Launch startup Skyrora successfully tests 3D-printed rocket engines powered by plastic waste
Rocket launch startup Skyrora, an Edinburg-based company that’s developing a new launch vehicle for small satellites, has successfully tested its new rocket engines in their first stationary ground-firings, a huge step on the way towards developing their launch vehicle. Skyrora’s rocket engines are novel not only in their use of 3D printing, but also because the fuel that powers them is developed from plastic waste – a new type of fuel called ‘Ecosene’ that the startup says makes its launch vehicles greener and more ecologically sound than the competition.
The rocket engine that Skyrora is testing will eventually power the final stage of its 22-meter (72-foot) Skyrora XL launch vehicle (closer to Rocket Lab’s Electron at 57 feet than SpaceX’s Falcon 9 at 229 feet), which will be capable of delivering multiple payloads to separate orbits ranging up to 500 km (310 miles) above Earth, popular low-Earth orbit target range for small satellite payloads. Skyrora fired the engines both with its ‘Ecosene,’ which is its kerosene directed from waste plastics using a proprietary process, and with traditional kerosene RP-1 rocket fuel, giving the company the opportunity to compare the two fuel sources in terms of performance.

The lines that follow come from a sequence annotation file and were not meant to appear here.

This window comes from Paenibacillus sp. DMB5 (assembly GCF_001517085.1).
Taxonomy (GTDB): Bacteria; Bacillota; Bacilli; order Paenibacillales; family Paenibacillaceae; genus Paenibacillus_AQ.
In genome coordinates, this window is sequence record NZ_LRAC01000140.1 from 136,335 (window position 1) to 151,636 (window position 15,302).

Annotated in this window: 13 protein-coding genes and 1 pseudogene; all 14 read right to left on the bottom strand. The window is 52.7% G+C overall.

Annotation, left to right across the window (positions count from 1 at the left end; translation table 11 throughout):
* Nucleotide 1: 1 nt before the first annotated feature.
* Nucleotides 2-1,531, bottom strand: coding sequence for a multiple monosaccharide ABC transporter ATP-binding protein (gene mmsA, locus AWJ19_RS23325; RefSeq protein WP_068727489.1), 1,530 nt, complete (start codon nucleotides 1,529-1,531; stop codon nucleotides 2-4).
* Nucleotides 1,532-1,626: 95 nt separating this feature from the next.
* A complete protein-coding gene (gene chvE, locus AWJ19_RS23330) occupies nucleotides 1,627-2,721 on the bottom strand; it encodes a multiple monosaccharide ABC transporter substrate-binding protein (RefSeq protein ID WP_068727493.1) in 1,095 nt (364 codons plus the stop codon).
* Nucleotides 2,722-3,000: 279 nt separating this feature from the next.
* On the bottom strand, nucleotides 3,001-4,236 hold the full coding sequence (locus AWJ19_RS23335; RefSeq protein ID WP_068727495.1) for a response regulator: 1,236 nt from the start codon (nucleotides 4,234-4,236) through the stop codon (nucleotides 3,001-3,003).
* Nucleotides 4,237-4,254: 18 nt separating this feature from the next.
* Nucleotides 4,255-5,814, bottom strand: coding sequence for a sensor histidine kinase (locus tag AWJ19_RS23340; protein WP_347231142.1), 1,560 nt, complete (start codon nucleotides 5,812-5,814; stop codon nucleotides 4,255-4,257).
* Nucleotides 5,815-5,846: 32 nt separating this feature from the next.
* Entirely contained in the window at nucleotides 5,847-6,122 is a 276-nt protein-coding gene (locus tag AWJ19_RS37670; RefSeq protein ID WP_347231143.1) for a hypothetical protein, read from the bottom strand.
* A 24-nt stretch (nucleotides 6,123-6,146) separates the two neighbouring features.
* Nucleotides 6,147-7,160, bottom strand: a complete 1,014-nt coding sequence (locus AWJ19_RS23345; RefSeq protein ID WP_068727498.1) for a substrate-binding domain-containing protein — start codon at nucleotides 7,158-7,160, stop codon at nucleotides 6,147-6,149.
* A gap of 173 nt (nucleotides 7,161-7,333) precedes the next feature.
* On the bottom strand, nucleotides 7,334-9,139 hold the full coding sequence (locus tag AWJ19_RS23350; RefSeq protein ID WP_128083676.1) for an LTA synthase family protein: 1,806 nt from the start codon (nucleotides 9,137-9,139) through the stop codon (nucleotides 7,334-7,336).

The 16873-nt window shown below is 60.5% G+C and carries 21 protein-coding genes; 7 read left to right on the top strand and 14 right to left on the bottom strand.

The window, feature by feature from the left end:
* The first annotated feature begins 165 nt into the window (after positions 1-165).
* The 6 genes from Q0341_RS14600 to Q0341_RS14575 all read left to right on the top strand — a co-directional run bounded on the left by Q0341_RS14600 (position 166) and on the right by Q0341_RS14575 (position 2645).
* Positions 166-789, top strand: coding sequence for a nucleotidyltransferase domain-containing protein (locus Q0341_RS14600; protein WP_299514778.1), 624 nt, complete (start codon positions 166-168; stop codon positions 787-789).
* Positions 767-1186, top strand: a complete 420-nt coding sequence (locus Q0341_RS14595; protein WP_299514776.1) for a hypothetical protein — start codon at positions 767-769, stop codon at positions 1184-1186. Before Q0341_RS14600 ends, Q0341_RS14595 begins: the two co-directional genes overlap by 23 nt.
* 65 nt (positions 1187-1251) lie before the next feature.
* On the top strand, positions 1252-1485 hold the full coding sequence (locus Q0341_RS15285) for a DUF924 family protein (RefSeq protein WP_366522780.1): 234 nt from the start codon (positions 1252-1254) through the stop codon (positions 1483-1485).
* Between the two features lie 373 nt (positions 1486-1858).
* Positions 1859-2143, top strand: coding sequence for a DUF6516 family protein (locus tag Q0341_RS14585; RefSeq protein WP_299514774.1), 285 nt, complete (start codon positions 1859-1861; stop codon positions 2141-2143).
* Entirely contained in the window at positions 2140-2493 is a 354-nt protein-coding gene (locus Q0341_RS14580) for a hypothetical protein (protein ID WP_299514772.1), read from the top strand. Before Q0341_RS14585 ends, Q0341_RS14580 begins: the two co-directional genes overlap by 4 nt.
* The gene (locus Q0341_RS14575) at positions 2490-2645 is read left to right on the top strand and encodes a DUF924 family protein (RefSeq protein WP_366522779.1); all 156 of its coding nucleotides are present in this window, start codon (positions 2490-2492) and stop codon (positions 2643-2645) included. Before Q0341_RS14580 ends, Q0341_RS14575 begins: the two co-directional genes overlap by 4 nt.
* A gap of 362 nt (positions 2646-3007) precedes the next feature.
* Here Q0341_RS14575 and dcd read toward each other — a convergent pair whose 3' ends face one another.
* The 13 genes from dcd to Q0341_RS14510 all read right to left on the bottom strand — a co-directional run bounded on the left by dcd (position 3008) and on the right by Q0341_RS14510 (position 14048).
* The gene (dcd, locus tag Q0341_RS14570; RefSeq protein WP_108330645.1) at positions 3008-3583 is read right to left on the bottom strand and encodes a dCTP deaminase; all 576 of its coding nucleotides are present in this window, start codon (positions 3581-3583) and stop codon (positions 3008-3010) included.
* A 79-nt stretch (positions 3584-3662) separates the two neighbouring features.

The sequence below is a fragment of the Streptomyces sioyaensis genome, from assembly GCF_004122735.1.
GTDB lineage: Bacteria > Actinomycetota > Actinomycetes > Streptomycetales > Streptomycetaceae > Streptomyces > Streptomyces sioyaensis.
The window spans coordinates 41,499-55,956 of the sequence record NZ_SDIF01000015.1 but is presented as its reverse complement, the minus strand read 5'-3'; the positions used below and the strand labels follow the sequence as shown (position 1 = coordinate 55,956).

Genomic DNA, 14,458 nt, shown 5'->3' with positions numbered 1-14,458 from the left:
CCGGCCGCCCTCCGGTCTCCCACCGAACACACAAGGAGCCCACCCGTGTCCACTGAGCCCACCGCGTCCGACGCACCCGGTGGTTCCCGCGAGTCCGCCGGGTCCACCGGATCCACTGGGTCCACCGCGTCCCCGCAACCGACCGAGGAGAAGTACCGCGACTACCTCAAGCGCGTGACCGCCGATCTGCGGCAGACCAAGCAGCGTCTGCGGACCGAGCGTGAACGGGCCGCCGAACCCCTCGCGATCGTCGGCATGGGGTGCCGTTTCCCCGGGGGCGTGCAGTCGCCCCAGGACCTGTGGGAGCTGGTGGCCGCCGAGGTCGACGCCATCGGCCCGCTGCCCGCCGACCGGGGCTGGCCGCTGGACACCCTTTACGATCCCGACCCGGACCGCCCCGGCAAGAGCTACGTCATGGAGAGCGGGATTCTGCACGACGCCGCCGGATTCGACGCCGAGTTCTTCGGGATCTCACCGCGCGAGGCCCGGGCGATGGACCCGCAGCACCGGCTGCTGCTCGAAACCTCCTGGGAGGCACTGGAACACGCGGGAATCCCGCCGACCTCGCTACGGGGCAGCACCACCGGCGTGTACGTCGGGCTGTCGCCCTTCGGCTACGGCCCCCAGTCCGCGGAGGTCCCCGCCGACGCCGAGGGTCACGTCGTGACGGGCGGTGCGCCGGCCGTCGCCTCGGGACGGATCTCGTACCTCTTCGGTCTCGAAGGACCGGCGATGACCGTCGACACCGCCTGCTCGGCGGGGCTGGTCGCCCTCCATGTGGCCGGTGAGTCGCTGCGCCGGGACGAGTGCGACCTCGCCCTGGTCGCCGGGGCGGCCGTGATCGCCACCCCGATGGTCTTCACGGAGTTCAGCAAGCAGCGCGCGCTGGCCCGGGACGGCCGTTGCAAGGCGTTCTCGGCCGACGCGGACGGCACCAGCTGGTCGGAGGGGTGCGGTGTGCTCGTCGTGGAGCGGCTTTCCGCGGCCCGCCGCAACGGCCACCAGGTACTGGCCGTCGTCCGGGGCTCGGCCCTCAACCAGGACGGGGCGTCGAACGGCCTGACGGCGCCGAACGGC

Skyrora says it can create around 600 kg (1,300 lbs) of kerosene form 1,000 kg (2,200 lbs) of waste plastic, and that its fuel results in around 45% less greenhouse gas emissions. The Ecosene also has the advantage of not requiring cryogenic freezing, and being able to be stored in tanks idea for long periods of time, something that the startup says helps it work particularly well for launch conditions from the Scottish spaceport from which the company plans to launch.
Ultimately, this is just one test on the path to validation and eventual launch, but Skyrora is encouraged by the results of this test, and plans to fly its first Skyrora XL vehicles from its UK-based launch site starting in 2022.